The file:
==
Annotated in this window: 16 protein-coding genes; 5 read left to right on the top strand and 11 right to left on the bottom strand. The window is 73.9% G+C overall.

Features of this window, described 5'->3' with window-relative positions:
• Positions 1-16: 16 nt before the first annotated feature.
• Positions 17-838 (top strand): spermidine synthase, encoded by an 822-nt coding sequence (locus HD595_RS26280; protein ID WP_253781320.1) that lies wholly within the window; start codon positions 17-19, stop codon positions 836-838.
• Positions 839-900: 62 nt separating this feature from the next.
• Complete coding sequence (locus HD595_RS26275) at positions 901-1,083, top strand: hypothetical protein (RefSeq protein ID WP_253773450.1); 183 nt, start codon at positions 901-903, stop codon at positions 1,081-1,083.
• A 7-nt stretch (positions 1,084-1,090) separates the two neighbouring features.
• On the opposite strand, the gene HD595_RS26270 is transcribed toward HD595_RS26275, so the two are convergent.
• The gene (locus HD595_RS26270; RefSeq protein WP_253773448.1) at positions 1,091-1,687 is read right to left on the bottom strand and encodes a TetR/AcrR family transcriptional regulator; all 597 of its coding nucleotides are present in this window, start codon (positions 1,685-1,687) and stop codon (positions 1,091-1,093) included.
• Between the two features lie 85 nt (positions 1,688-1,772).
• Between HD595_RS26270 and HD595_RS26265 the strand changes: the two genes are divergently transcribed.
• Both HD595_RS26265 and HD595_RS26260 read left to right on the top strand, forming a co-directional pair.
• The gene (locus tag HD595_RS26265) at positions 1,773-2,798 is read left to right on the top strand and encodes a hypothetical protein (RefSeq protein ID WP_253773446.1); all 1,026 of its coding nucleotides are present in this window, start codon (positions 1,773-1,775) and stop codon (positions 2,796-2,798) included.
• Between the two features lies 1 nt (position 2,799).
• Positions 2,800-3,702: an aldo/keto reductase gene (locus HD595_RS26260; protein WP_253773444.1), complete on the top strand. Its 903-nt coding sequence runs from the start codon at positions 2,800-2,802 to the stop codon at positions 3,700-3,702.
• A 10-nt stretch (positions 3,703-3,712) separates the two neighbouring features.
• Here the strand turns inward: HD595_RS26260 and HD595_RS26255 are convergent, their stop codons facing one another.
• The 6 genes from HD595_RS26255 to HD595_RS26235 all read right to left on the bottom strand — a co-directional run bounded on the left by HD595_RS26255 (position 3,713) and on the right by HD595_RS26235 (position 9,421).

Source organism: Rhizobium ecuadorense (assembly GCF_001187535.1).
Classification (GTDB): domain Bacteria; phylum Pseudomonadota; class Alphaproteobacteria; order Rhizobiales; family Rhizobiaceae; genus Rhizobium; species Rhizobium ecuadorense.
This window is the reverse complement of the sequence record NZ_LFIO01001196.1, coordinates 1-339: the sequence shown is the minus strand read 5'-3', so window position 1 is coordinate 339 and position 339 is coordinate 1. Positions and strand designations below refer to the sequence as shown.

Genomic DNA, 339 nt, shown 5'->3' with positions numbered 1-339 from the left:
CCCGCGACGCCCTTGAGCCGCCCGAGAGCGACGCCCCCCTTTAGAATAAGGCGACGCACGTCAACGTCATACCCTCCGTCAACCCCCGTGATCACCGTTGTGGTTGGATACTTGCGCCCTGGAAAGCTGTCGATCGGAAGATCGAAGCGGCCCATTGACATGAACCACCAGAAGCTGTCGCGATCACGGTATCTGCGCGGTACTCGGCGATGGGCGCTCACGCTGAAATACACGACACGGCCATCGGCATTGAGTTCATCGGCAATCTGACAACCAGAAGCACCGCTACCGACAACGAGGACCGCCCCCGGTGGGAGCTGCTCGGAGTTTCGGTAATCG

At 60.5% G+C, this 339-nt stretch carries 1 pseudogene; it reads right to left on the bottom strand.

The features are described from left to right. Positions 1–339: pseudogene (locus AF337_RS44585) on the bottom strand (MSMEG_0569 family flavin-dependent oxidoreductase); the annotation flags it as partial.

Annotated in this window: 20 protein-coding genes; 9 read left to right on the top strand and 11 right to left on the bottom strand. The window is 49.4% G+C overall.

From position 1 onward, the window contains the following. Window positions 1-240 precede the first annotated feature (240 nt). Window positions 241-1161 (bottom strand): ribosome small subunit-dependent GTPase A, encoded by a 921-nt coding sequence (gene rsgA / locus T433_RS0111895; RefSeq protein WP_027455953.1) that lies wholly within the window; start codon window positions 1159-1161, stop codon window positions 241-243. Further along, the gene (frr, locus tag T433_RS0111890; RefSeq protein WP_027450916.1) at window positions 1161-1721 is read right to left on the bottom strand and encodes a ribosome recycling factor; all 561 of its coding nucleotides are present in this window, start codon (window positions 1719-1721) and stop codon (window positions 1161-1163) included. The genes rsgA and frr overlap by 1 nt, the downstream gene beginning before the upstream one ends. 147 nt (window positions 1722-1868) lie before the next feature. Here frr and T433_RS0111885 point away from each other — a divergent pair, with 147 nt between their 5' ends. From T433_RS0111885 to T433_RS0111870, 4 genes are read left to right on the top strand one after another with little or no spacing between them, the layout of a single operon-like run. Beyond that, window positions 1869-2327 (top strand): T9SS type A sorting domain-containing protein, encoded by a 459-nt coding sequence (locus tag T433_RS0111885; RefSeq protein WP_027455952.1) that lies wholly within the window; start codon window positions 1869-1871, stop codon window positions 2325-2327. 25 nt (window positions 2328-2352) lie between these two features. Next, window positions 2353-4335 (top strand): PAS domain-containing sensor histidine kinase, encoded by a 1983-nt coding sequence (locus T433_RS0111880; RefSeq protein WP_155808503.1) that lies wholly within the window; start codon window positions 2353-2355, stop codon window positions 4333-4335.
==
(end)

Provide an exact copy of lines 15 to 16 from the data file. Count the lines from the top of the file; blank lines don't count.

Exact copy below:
• Positions 2,800-3,702: an aldo/keto reductase gene (locus HD595_RS26260; protein WP_253773444.1), complete on the top strand. Its 903-nt coding sequence runs from the start codon at positions 2,800-2,802 to the stop codon at positions 3,700-3,702.
• A 10-nt stretch (positions 3,703-3,712) separates the two neighbouring features.